Baka, aka: Bakā; 14 Definition(s)

Introduction

Baka means something in Hinduism, Sanskrit, Buddhism, Pali, Marathi. If you want to know the exact meaning, history, etymology or English translation of this term then check out the descriptions on this page. Add your comment or reference to a book if you want to contribute to this summary article.

In Hinduism

Natyashastra (theatrics and dramaturgy)

[Baka in Natyashastra glossaries]

One of the Hands that indicate Flying Creatures.—Crane (baka),the mingled-Haṃsa hand, i.e., the forefinger and thumb are joined, the second and third fingers extended, and the little finger made to touch the palm, this is also used in Mantra-bheda.

(Source): archive.org: The mirror of gesture (abhinaya-darpana)
Natyashastra book cover
context information

Natyashastra (नाट्यशास्त्र, nāṭyaśāstra) refers to both the ancient Indian tradition (śāstra) of performing arts, (nāṭya, e.g., theatrics, drama, dance, music), as well as the name of a Sanskrit work dealing with these subjects. It also teaches the rules for composing dramatic plays (nataka) and poetic works (kavya).

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Purana

[Baka in Purana glossaries]

Baka—Śyenī was a wife of Aruṇa. She gave birth to the Sārasas, Kurnras (kumra/kurma?), and Bakas.

(Source): Google Books: Cultural History from the Vāyu Purāna

1) Bakā (बका).—Daughter of the demon, Sumāli. He had four daughters: Bakā, Puṣpotkaṭā, Kaikasī and Kumbhīnadī. Rāvaṇa is the son of Kaikasī. (Uttara Rāmāyaṇa).

2) Baka (बक).—A demon. The Pāṇḍavas escaping from the trap of Arakkilla (lac-house) through a secret tunnel went to the village Ekacakrā on the banks of the river Gaṅgā and stayed there in the house of a brahmin. Baka was a demon who was terrorising the villagers there. He used to come to the village freely and carry away people for his food. Because of this nobody lived in peace and so they all joined together and decided to send one man daily with plenty of other eatables to the demon in this cave. Days went by like that and one day the turn came to the brahmin who was sheltering the Pāṇḍavas. That brahmin had besides his wife one son and a daughter. The problem arose as to who should go to the demon. The father was willing but the wife did not want him to go and vice versa. The children began to cry and hearing the noise Kuntī, mother of the Pāṇḍavas, went there to enquire and learned the tragic story of the family. She immediately went to Bhīma and acquainted him with the problem before the brahmin. Bhīma at once volunteered to go to the demon deciding to kill the man-eater and thus putting an end to his depredations.

2) Bhīma started on his journey to the demon carrying a cartload of rice and curry. Deliberately Bhīma arrived at the place of the demon very late. Baka rolled his eyes in anger at the sight of the late-comer. But Bhīma without heeding him sat in front of the demon and started eating the rice and curry. Baka charged at Bhīma with fury but Bhīma defended and a battle ensued in which Baka was killed and he fell dead like a mountain-head dropping down.* (Chapters 157164, Ādi Parva, Mahābhārata).

3) Baka (बक).—A demon. As young boys Śrī Kṛṣṇa and Balarāmabhadra were once playing in Ambāḍi (Gokula) on the banks of the river Yamunā when the demon, Baka, despatched by Kaṃsa, went to them in the form of a huge terrible-looking stork. In no time opening its ferocious beaks the stork swallowed Kṛṣṇa. But the touch of Kṛṣṇa burnt the throat of the bird and vomitting Kṛṣṇa the bird fell dead.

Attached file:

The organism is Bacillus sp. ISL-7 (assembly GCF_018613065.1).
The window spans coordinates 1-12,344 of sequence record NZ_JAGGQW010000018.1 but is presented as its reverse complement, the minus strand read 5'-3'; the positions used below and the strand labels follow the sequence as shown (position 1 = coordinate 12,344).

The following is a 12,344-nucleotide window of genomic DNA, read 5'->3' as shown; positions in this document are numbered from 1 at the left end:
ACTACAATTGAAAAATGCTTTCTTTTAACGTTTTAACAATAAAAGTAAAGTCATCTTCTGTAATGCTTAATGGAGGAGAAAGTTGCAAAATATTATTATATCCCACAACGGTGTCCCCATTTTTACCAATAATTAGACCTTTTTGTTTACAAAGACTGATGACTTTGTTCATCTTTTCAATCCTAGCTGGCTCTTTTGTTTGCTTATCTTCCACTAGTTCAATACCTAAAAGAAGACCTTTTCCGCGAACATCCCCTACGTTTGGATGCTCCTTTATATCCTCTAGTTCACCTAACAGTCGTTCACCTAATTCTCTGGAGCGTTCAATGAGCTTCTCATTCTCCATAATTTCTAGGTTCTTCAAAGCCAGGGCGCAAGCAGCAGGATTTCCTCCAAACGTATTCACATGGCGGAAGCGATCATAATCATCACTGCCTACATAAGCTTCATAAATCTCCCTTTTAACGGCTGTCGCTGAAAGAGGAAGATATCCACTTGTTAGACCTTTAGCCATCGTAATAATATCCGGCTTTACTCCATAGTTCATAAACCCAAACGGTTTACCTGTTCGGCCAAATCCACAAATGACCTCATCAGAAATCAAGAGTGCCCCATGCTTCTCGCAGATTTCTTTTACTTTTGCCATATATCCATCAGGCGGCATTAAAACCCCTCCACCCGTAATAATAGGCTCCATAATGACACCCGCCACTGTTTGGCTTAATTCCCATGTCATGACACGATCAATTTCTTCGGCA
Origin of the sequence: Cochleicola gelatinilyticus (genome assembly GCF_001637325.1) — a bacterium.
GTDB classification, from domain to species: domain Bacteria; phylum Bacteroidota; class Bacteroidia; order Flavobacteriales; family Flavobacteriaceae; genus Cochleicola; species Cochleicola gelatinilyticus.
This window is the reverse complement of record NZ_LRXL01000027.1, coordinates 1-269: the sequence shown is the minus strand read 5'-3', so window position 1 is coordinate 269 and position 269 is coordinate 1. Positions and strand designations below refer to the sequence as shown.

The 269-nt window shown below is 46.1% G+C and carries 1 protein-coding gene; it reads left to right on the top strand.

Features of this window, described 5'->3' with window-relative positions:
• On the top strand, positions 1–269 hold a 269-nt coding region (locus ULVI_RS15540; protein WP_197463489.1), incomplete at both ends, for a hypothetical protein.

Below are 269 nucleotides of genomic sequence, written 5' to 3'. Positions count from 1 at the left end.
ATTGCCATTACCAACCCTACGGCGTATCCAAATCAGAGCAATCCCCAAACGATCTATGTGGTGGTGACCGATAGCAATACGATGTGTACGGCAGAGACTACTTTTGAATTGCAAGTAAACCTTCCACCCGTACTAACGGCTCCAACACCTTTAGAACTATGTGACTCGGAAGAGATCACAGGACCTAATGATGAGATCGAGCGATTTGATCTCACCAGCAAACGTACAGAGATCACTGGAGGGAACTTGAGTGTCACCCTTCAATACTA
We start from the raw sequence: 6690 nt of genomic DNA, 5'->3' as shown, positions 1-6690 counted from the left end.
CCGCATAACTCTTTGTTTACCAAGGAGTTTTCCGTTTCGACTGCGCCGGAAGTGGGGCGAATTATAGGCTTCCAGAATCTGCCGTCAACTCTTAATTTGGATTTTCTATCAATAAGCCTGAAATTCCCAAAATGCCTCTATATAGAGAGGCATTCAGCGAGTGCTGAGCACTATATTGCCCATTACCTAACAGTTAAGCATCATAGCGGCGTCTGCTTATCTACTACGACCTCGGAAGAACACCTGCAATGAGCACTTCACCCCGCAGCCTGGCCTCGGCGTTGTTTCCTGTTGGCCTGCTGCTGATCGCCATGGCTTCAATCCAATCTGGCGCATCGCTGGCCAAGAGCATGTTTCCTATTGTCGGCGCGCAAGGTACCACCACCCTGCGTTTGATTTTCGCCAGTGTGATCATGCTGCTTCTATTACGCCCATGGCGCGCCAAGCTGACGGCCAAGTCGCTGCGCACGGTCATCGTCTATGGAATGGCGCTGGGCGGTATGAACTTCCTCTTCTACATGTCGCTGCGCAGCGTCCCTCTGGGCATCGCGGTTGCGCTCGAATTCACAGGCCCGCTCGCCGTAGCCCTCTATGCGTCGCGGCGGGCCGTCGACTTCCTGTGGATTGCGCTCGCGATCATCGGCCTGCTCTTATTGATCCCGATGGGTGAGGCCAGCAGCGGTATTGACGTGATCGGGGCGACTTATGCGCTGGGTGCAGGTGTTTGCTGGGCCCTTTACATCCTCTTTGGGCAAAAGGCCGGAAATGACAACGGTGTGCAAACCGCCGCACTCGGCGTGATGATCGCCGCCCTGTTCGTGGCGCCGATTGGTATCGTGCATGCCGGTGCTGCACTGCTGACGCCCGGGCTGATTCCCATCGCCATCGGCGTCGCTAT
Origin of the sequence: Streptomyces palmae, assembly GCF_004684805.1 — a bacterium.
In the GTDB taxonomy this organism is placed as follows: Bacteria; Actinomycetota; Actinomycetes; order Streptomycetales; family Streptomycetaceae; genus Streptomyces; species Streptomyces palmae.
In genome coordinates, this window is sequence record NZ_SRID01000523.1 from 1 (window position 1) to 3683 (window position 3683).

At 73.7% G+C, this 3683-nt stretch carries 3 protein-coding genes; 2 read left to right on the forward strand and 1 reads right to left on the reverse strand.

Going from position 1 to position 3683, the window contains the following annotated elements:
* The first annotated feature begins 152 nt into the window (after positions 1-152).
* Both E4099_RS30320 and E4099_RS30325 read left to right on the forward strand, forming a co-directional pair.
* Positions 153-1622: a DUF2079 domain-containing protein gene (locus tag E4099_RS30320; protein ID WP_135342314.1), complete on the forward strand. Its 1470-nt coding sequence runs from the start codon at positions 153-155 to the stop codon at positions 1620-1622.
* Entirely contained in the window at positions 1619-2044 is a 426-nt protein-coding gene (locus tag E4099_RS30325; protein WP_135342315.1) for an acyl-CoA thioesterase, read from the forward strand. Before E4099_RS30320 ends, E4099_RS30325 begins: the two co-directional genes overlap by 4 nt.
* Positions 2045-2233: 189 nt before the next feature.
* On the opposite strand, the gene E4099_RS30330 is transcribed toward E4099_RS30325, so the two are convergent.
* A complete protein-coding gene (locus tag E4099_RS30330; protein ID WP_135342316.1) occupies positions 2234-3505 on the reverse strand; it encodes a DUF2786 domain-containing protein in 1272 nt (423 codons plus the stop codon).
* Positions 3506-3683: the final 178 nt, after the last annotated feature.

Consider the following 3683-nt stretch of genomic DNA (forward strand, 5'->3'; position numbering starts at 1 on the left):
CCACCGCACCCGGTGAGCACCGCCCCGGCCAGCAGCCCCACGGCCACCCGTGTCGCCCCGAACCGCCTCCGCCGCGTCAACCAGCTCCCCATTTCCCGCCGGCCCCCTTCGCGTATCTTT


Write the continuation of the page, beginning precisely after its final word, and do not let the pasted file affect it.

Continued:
4) Baka (बक).—(Bakadālbhya). The great sage who poured into the sacrificial fire the country of King Dhṛtarāṣṭra. For details see under Dālbhya.

(Source): archive.org: Puranic Encyclopaedia

Baka (बक) refers to Mimusops eleugi and represents flowers (puṣpa) once commonly used in ancient Kashmir (Kaśmīra) as mentioned in the Nīlamatapurāṇa verse 463.

(Source): archive.org: Nilamata Purana: a cultural and literary study

1a) Baka (बक).—An Asura; a son of Andhaka and brother of Āḍi;1 friend of Kaṃsa; seized Kṛṣṇa in the guise of a crane; was torn to death.2

  • 1) Matsya-purāṇa 156. 12.
  • 2) Bhāgavata-purāṇa X. 2. 1; 11. 48-52; 12. 14; 26. 8; 43. 30; 46. 26.

1b) A son of Maṇivara.*

  • * Vāyu-purāṇa 69. 160.

1c) Sons of Vṛtra and who became followers of Mahendra.*

  • * Brahmāṇḍa-purāṇa III. 6. 36.
(Source): Cologne Digital Sanskrit Dictionaries: The Purana Index
Purana book cover
context information

The Purana (पुराण, purāṇas) refers to Sanskrit literature preserving ancient India’s vast cultural history, including historical legends, religious ceremonies, various arts and sciences. The eighteen mahapuranas total over 400,000 shlokas (metrical couplets) and date to at least several centuries BCE.

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Ayurveda (science of life)

[Baka in Ayurveda glossaries]

Baka (बक) is a Sanskrit word referring to the animal “common crane”. The meat of this animal is part of the māṃsavarga (‘group of flesh’), which is used throughout Āyurvedic literature. The animal Baka is part of the sub-group named Ambucārin, refering to animals “which move on waters”. It was classified by Caraka in his Carakasaṃhitā sūtrasthāna (chapter 27), a classical Āyurvedic work. Caraka defined such groups (vargas) based on the dietic properties of the substance.

(Source): Wisdom Library: Āyurveda and botany

Baka (बक)—Sanskrit word for a bird “egret” (Egretta alba) or white ibis. This animal is from the group called Plava (‘those which float’ or ‘those move about in large flocks’). Plava itself is a sub-group of the group of animals known as Ānupa (those that frequent marshy places).

(Source): archive.org: Sushruta samhita, Volume I
Ayurveda book cover
context information

Āyurveda (आयुर्वेद, ayurveda) is a branch of Indian science dealing with medicine, herbalism, taxology, anatomy, surgery, alchemy and related topics. Traditional practice of Āyurveda in ancient India dates back to at least the first millenium BC. Literature is commonly written in Sanskrit using various poetic metres.

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Dharmashastra (religious law)